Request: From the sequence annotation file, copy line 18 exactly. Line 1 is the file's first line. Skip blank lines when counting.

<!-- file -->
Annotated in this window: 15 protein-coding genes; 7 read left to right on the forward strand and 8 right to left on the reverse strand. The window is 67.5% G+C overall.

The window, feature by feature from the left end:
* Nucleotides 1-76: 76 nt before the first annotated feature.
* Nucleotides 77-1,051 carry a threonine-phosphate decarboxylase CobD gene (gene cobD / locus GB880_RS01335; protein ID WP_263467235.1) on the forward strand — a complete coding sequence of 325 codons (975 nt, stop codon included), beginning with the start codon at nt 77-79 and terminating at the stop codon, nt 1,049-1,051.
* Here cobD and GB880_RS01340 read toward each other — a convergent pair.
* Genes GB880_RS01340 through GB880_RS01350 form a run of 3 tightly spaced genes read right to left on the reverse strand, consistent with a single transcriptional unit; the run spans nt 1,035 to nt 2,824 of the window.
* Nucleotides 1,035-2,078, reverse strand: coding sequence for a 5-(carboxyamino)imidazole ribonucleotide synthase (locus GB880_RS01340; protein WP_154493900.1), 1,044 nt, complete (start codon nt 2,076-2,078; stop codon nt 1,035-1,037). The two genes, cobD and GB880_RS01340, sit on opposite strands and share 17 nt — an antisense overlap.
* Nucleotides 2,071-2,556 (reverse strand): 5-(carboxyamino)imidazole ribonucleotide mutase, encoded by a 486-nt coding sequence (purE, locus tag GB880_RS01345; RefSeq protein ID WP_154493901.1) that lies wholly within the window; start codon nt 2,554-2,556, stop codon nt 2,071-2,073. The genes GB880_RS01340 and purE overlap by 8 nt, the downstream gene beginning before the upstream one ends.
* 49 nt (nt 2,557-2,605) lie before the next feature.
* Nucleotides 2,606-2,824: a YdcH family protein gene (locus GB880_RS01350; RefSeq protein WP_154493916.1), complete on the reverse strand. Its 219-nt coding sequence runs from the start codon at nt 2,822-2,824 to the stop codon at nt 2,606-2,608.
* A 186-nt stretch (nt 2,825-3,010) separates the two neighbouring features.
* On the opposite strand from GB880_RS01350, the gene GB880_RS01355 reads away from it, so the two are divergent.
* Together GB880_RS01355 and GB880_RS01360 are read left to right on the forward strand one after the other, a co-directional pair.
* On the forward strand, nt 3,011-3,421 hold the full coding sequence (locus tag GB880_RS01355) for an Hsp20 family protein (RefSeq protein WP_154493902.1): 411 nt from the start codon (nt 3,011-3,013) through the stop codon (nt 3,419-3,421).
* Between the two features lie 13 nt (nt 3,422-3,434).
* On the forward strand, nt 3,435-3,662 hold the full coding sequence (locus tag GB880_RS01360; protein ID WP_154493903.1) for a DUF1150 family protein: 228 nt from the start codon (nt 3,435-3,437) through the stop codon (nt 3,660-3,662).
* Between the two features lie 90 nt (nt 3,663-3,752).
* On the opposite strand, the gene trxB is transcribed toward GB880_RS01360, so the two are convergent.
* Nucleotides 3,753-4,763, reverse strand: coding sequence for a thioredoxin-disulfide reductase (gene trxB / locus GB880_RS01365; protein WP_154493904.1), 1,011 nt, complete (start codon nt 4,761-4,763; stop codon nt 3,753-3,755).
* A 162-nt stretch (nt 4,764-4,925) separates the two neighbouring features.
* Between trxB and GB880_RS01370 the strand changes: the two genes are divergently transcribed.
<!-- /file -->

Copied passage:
* On the opposite strand, the gene trxB is transcribed toward GB880_RS01360, so the two are convergent.